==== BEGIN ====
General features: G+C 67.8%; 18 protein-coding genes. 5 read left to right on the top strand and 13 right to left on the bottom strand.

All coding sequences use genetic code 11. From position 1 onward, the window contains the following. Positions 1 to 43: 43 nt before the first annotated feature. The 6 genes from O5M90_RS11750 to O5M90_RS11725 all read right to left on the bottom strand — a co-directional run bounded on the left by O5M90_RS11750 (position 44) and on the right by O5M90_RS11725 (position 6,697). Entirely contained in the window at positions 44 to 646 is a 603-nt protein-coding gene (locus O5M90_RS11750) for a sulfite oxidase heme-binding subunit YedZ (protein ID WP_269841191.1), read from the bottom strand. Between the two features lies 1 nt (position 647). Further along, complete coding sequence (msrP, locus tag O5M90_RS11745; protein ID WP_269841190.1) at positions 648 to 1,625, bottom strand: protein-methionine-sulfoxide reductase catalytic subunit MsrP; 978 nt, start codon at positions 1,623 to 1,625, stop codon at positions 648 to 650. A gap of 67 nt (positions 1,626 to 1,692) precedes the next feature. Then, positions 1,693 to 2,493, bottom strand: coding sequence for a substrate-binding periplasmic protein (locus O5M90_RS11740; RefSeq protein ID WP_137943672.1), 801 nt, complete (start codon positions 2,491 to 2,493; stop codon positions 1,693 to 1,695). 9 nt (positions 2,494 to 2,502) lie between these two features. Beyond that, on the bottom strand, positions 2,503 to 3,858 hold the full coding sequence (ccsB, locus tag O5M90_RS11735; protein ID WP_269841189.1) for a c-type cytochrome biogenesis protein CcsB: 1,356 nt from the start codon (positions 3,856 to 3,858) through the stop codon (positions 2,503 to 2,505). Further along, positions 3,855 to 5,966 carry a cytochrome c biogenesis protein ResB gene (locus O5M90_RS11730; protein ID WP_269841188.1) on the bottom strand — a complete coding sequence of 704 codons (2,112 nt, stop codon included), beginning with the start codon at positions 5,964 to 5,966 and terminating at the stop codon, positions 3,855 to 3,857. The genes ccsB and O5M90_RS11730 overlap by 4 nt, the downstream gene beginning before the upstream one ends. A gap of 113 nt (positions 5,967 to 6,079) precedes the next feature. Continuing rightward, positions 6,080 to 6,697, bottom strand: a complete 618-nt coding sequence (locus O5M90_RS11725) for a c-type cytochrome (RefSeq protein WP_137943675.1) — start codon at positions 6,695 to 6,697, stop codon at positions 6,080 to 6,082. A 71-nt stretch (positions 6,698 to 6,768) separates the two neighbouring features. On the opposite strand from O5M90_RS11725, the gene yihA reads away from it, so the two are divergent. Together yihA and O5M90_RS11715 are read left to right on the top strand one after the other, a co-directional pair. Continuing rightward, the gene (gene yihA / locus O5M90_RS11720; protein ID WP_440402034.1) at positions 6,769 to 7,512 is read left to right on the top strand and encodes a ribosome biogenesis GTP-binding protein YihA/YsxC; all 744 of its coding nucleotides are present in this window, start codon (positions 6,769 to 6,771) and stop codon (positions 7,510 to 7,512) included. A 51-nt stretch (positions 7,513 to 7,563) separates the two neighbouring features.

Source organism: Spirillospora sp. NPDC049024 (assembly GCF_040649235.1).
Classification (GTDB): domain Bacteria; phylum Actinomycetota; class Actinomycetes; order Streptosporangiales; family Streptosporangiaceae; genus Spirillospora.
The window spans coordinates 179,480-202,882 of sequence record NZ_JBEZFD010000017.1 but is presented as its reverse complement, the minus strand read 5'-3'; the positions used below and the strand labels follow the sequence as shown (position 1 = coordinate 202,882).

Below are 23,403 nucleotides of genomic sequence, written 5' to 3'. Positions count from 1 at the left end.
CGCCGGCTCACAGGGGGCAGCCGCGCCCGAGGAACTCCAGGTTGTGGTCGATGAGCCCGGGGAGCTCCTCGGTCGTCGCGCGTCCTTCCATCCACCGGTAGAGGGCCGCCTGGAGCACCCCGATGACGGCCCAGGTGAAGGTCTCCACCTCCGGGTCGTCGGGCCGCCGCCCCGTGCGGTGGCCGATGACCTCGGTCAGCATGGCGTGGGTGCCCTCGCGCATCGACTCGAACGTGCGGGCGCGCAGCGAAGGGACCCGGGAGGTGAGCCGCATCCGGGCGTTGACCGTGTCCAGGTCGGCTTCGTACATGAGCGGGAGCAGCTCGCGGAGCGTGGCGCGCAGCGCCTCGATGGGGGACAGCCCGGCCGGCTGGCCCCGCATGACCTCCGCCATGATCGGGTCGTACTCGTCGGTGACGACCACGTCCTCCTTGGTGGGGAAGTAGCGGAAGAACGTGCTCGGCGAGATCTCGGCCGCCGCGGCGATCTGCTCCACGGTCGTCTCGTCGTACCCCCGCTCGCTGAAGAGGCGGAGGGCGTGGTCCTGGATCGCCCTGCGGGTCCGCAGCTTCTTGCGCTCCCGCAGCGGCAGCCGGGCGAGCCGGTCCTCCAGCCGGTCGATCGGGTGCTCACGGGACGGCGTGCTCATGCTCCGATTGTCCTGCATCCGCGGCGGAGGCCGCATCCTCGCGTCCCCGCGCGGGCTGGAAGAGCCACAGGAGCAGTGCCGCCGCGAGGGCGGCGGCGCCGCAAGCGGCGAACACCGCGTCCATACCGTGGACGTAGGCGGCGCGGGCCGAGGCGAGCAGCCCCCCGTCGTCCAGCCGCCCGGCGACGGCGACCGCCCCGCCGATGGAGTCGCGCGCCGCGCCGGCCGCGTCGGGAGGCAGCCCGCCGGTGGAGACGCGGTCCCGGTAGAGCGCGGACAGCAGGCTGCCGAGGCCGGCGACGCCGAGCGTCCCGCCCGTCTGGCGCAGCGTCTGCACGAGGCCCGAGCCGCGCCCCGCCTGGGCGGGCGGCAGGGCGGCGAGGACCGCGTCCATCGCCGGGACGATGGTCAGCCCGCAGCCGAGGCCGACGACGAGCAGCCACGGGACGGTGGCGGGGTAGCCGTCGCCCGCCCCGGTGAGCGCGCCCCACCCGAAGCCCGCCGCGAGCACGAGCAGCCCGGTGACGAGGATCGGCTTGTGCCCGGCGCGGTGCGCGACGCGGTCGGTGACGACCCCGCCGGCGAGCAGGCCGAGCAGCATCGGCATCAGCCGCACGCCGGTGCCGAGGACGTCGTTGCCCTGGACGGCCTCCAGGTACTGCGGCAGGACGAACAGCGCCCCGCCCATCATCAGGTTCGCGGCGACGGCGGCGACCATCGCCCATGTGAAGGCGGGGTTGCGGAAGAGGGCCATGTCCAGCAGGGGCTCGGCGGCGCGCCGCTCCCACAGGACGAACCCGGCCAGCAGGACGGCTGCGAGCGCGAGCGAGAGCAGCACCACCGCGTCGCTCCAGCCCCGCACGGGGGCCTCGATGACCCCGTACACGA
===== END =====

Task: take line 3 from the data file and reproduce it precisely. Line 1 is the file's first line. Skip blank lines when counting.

Source organism: Spirillospora sp. NPDC049024 (assembly GCF_040649235.1).